Section 3-7 of the Criminal Code of 1961 provides that, "The period within which a prosecution must be commenced does not include any period in which * * * (c) A prosecution is pending against the defendant for the same conduct, even if the indictment or information which commences the prosecution is quashed * * *." The "prosecution" against the defendants was initiated by the first indictment and it remained pending, within the meaning of section 3-7, while that case was on appeal. (Ill. Rev. Stat. 1977, ch. 38, par. 2-16.) We also note that the defense brief concedes that these indictments are based on the "same conduct." Consequently we conclude that, even if the defendants' arguments are valid, the present indictment charges an offense within the tolled limitations period. People v. Curoe (1981), 97 Ill. App.3d 258, 422 N.E.2d 931.

Specificity and Certainty

• 3 The defendants contend that the indictment lacks sufficient specificity to state an offense. In People v. Crawford Distributing Co. (1972), 53 Ill.2d 332, 291 N.E.2d 648, appealed on other grounds (1979), 78 Ill.2d 70, 397 N.E.2d 1362, the supreme court considered the sufficiency of an indictment which charged a violation of section 3(1)(a). The indictment in Crawford,

"* * * defined its terms; named all of the defendants, both individual and corporate; described them as co-conspirators in the offense charged; described the nature of the trade and commerce involved; asserted the offense charged and that it violated section 3 — (1)a of the Illinois Antitrust Act; and further detailed the scope, purpose and effect of the fixing, controlling and maintaining the price of [the commodity] sold at wholesale by the defendants in [the county where the indictment was returned.]" 53 Ill.2d 332, 347.

The supreme court concluded that an indictment which charges a violation of section 3(1)(a), and which includes these components, is sufficiently specific to withstand a motion to dismiss.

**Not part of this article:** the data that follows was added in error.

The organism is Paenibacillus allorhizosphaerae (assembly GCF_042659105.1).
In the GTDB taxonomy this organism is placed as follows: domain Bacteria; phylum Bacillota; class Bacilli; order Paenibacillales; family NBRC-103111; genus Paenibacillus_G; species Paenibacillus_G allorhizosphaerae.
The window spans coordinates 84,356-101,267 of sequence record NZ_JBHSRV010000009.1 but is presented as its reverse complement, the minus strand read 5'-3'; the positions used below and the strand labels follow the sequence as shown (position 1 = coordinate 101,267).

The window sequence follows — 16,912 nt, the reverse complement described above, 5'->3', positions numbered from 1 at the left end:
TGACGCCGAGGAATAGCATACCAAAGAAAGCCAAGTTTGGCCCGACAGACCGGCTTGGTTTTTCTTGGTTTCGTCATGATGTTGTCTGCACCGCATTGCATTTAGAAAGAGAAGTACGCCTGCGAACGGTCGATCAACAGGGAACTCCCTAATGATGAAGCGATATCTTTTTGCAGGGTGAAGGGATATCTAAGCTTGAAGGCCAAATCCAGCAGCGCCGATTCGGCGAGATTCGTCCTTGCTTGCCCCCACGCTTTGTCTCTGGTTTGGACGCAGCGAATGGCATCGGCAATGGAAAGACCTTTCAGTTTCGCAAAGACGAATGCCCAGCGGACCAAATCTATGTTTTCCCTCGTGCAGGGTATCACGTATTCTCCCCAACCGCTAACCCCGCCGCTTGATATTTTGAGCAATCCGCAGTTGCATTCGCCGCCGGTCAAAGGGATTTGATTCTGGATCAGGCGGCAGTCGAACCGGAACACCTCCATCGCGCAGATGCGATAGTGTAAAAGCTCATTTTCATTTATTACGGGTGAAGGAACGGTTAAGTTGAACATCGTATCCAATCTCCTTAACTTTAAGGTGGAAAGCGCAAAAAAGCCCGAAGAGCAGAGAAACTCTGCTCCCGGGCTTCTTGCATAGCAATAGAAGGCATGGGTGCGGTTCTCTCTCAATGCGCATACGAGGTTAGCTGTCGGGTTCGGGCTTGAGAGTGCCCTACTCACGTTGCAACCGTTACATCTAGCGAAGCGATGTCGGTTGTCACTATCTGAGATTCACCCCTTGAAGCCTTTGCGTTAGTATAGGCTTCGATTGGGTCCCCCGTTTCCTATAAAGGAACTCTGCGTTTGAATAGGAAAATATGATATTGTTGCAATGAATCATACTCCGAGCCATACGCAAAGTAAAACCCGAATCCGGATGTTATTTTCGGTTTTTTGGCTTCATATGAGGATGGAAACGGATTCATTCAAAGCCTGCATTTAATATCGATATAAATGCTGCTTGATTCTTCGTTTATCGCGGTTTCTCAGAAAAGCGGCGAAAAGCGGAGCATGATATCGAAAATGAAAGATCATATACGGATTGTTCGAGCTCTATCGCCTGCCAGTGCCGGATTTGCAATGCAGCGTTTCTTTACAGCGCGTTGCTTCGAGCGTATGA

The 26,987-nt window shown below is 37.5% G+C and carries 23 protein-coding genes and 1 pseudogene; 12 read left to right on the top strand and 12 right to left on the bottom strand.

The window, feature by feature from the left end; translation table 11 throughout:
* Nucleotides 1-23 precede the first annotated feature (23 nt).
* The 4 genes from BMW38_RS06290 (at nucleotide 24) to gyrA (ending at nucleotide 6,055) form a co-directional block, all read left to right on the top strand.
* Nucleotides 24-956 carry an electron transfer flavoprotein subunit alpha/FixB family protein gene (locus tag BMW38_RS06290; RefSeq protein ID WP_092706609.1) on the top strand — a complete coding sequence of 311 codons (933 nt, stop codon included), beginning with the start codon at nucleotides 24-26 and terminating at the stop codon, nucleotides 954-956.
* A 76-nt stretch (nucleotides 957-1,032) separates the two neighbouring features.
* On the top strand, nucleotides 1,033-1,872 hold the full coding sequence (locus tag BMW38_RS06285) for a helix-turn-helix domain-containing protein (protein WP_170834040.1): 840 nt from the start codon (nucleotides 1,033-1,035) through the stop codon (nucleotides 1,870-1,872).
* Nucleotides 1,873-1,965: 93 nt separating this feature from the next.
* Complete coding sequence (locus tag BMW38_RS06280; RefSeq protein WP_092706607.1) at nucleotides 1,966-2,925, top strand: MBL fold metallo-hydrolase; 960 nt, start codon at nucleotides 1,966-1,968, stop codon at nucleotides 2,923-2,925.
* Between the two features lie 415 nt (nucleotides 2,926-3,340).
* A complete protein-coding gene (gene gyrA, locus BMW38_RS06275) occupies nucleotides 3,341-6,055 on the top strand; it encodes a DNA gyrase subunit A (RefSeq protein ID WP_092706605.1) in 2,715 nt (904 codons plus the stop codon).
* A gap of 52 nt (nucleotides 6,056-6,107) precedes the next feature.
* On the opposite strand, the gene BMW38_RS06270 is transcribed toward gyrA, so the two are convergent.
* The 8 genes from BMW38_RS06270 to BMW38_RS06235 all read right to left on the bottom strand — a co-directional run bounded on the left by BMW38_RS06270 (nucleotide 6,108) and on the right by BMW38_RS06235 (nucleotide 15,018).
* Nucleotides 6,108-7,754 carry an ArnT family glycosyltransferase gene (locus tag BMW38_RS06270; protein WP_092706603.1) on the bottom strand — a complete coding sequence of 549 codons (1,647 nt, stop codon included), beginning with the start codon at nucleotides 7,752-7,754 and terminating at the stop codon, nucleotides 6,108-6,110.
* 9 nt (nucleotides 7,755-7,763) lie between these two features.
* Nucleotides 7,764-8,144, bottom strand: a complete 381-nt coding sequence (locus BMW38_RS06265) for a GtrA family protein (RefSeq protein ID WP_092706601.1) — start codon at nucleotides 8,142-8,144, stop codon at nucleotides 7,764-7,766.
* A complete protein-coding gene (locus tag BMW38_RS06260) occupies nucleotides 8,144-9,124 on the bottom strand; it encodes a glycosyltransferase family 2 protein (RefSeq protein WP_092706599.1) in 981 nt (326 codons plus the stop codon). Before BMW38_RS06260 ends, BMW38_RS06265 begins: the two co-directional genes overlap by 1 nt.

The indictment in the present case contains all the elements listed by the supreme court in Crawford, and we conclude that Crawford is controlling precedent on the issue of the specificity of the indictment.

It is argued that Crawford is inapplicable because the present indictment includes a paragraph titled, "Origins of the Conspiracy." (Par. 13.) As was already noted, the indictment charges the defendants with conspiring to fix prices from October 1975 to 1978. Paragraph 13 states that, in addition to this period, the defendants also conspired,

"* * * to fix, control, or maintain the prices charged for reconditioned automotive bumpers from a period commencing in or before 1965 and continuing thereafter to about August 1978. Although the defendants are not herein charged with a violation for their conduct during this entire period of time, this combination and conspiracy constituted one and the same as that alleged * * * elsewhere in the indictment * * *."

The first indictment straightforwardly charged a continuing conspiracy from 1965 to 1978. But the October 31 indictment avoids the issue of whether this was proper by charging, as the only violation of the Act, a conspiracy which lasted from October 1975 to 1978.

Because of the presence of paragraph 13, the defendants argue that the indictment is so confusing that it had to be dismissed. We disagree. We find that paragraph 13 does not make the indictment confusing or misleading.